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Evidence on Self-Stereotyping and the Contribution of Ideas

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  • Katherine Baldiga Coffman

Abstract

We use a lab experiment to explore the factors that predict an individual’s decision to contribute her idea to a group. We find that contribution decisions depend on the interaction of gender and the gender stereotype associated with the decision-making domain: conditional on measured ability, individuals are less willing to contribute ideas in areas that are stereotypically outside of their gender’s domain. Importantly, these decisions are largely driven by self-assessments, rather than fear of discrimination. Individuals are less confident in gender-incongruent areas and are thus less willing to contribute their ideas. Because even very knowledgeable group members undercontribute in gender-incongruent categories, group performance suffers and, ex post, groups have difficulty recognizing who their most talented members are. Our results show that even in an environment where other group members show no bias, women in male-typed areas and men in female-typed areas may be less influential. An intervention that provides feedback about a woman’s (man’s) strength in a male-typed (female-typed) area does not significantly increase the probability that she contributes her ideas to the group. A back-of-the-envelope calculation reveals that a “lean in”–style policy that increases contribution by women would significantly improve group performance in male-typed domains. JEL Codes: J16, C92.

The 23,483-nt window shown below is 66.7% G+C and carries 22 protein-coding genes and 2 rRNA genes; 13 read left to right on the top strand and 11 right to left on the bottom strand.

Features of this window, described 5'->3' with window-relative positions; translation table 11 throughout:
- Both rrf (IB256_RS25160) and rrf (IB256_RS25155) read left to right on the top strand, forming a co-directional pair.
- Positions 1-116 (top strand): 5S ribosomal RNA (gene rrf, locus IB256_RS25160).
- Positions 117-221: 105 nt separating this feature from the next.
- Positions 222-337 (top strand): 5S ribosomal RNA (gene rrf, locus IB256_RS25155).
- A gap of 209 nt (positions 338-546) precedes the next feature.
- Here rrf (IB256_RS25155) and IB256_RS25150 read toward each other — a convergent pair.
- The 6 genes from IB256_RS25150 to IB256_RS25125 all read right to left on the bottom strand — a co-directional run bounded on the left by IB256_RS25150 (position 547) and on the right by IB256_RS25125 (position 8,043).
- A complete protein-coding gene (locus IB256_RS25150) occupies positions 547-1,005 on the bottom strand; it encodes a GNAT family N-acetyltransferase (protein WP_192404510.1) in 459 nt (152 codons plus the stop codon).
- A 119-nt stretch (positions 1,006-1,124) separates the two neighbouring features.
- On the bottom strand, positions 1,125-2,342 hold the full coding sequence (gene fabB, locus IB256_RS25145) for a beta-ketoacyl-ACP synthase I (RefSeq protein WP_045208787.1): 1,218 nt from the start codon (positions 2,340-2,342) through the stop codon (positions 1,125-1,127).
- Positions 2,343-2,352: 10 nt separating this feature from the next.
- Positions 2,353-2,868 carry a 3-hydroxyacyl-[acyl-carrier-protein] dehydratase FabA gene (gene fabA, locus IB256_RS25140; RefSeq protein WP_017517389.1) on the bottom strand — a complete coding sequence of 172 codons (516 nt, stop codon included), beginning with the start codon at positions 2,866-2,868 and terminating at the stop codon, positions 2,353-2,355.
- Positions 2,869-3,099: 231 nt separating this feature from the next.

Suggested Citation

  • Katherine Baldiga Coffman, 2014. "Evidence on Self-Stereotyping and the Contribution of Ideas," The Quarterly Journal of Economics, Oxford University Press, vol. 129(4), pages 1625-1660.
  • Handle: RePEc:oup:qjecon:v:129:y:2014:i:4:p:1625-1660
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    File URL: http://hdl.handle.net/10.1093/qje/qju023
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    More about this item

    JEL classification:

    • J16 - Labor and Demographic Economics - - Demographic Economics - - - Economics of Gender; Non-labor Discrimination
    • C92 - Mathematical and Quantitative Methods - - Design of Experiments - - - Laboratory, Group Behavior

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